Wednesday, July 05, 2006

Taxing Other Wealth

When we tax wealth, why tax only income and property? Why not tax educational achievement instead? If you have a PhD you pay more. Goodbye Marxist U.

I don’t want an overall increase, just redistribution, so that the educationally rich pay their fair share. Set everyone’s tax rate lower. Put in a multiplying factor for additional years of schooling after highschool. For those professions where schooling already leads to higher income, such as engineers, doctors, or lawyers, it will be a wash. If you had a poor education but made a bundle of money, big advantage to you.

If you have a Master’s in Theatrical Arts or a PhD in Social Theory, the outlook will be less rosy. Alternatively, we could treat education like property, and have people pay a tax each year on what they’ve got.

Look, the educationally wealthy are just winners of life’s lottery, like the monetarily wealthy, right? They chose their parents and their genetics well, and were rewarded with the great wealth of knowledge and understanding that makes life worth living. So what if they worked hard for it? Didn’t people work hard for their money as well?

I’m undecided whether people could donate their educational skills instead of cash. The folks with advanced degrees would want to teach in their specialties, but what we need are math and science teachers for grades 7-12, especially in cities. I’m not sure they’d be competent to teach that. If they passed a subject competency, maybe…

Try to articulate why this is a ridiculous idea without also proving that taxing income is ridiculous as well.


Anonymous said...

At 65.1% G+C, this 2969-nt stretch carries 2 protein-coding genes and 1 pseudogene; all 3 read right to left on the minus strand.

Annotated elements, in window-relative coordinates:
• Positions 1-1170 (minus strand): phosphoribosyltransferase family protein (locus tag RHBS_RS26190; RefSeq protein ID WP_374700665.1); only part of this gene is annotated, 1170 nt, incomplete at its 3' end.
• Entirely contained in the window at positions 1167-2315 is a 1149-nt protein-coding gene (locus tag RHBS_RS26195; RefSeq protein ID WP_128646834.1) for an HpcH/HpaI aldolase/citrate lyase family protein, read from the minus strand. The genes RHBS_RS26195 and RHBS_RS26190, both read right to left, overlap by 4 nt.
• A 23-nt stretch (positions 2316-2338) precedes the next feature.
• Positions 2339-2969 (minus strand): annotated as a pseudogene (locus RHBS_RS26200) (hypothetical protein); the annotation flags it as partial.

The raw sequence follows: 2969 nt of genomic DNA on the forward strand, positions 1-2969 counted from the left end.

How will you deal with autodidacts; accuse them of tax evasion?

Assistant Village Idiot said...

Autodidacts do very well in this system, eh?

Anonymous said...

"Try to articulate why this is a ridiculous idea without also proving that taxing income is ridiculous as well."

I'd say that your comparision would more properly be directed at property taxes.

By definition, income is money, which is a tradeable commodity. Thus, you take a share of it, much as you would have taken a share of say, the harvest, in agricultural times.

There's no way to subdivide "education" to take a share of that that's usable elsewhere, directly. You could mandate that every week, high school grads taught a free hour in the schools, and college grads 3, and ph.d's 10, but that's about the only way to do that.

Otherwise, you're assigning a arbitrary (monetary) value to education, which may or may not be actually *producing* income/anything tradeable.

In a way, you answer your own question, by offering to 'tax' (presumably, by paying exchangable credits, dollars) education. When you tax income, you're taking a percentage of that money. With the education, you're assigning a value, and then assessing it.

Anonymous said...

Sorry, the above was me, the Blogger bug bit again. (I previewed, so it shows the name right, then posts as anon).